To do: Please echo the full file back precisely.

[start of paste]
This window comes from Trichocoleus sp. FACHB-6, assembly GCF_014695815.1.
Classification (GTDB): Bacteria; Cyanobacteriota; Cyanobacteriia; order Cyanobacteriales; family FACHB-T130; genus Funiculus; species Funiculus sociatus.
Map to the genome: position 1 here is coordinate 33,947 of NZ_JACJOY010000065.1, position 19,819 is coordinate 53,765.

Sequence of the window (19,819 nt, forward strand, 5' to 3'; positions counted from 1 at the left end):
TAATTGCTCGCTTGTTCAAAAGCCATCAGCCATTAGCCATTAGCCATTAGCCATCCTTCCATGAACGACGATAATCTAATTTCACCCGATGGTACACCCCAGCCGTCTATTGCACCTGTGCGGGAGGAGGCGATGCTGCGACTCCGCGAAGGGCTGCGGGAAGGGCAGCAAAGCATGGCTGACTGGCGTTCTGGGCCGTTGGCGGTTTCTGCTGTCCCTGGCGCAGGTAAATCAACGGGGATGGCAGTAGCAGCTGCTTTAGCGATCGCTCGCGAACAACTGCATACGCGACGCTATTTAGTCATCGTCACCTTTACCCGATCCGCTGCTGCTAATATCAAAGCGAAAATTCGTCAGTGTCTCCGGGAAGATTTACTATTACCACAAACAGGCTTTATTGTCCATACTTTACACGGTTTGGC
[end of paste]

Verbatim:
This window comes from Trichocoleus sp. FACHB-6, assembly GCF_014695815.1.
Classification (GTDB): Bacteria; Cyanobacteriota; Cyanobacteriia; order Cyanobacteriales; family FACHB-T130; genus Funiculus; species Funiculus sociatus.
Map to the genome: position 1 here is coordinate 33,947 of NZ_JACJOY010000065.1, position 19,819 is coordinate 53,765.

Sequence of the window (19,819 nt, forward strand, 5' to 3'; positions counted from 1 at the left end):
TAATTGCTCGCTTGTTCAAAAGCCATCAGCCATTAGCCATTAGCCATTAGCCATCCTTCCATGAACGACGATAATCTAATTTCACCCGATGGTACACCCCAGCCGTCTATTGCACCTGTGCGGGAGGAGGCGATGCTGCGACTCCGCGAAGGGCTGCGGGAAGGGCAGCAAAGCATGGCTGACTGGCGTTCTGGGCCGTTGGCGGTTTCTGCTGTCCCTGGCGCAGGTAAATCAACGGGGATGGCAGTAGCAGCTGCTTTAGCGATCGCTCGCGAACAACTGCATACGCGACGCTATTTAGTCATCGTCACCTTTACCCGATCCGCTGCTGCTAATATCAAAGCGAAAATTCGTCAGTGTCTCCGGGAAGATTTACTATTACCACAAACAGGCTTTATTGTCCATACTTTACACGGTTTGGC